Former Troy High foreign exchange student and Friend of Fullerton B’rni (Barney) Wewak, current headman of a Papuan highlands tribe, recently sent us an e-mail. It seems that Barney not only follows the doings in our humble little burg, but he also keeps abreast of California politics. We reproduce his e-mail wherein he shares his thoughts on Proposition 1F. We have translated his e-mail from the original Papuan Sepik dialect so that you Fellow Friends may enjoy it, too.
Greetings Brothers and Sisters of Fullerton! May your deities grant you a bountiful red fruit crop and may the tree bark grubs fall easily onto your banana leaf!
I have been keeping myself informed about the perilous economic time of troubles in your beautiful land of California where the warm sun shines beneficently on the succulent bosoms of your generous women. I believe that the strange-speaking, abnormally shaped Headman of your noble country is attempting to lay a heavy burden on you in the form of Propositions 1A-1F. There is no need for me, once merely a humble visitor to your abundant land to tell you that 1A-1E are nothing but lies and deceit – the malicious whisperings of an evil spirit. But I must also tell you that 1F is full of danger for you, as well.
If I may be so bold, let me share with you a story about my tribe that I think will help you understand your danger.
Some time past our tribe began to experience a shortage of bright feathers. Our tribal council of elders began to borrow feathers from neighboring tribes, promising a percentage of our annual taro crop and sea shell reserve. We soon became heavily indebted to the neighboring tribes who began to lord their superiority over us. And then it became known that much of the bright feather shortage came from the elders themselves who had begun to create ever more elaborate headdresses!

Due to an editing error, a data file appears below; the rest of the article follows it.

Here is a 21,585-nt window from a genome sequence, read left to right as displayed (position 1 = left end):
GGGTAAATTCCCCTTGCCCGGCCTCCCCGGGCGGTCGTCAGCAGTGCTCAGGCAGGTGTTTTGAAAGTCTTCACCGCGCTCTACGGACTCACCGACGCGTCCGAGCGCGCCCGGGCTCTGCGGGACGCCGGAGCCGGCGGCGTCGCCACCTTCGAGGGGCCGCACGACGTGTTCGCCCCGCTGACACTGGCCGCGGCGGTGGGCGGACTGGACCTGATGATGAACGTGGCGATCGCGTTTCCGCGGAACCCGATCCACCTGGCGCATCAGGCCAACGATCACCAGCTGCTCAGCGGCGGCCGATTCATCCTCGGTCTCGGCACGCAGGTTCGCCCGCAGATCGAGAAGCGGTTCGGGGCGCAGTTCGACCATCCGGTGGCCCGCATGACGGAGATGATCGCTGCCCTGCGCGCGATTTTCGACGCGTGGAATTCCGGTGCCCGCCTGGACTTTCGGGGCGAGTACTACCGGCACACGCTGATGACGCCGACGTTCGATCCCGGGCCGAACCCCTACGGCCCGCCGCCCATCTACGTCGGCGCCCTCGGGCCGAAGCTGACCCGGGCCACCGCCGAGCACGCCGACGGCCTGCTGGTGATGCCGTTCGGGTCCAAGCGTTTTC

Finally, the tribe had endured enough and decided that unless the elders produced a balanced feather plan they would be forced to yield up their annual Yam Stipend. The elders met and deliberated for many, many months. And it came to pass that in order to maintain their splendid plummage and keep their yam allotment, the elders raised each tribesman’s feather quota!
And so my Friends in Fullerton and California I earnestly admonish you to avoid the costly error of my people and do not fall into the tapir-trap that has ensnared my tribe.
In valediction I say to you – my fellow Friends of Fullerton : may the gods remain favorable to you and grant you gentle rain in the summer and confusion to your enemies.
B’rni (Barney) Wewak, D.Lit, Cantab.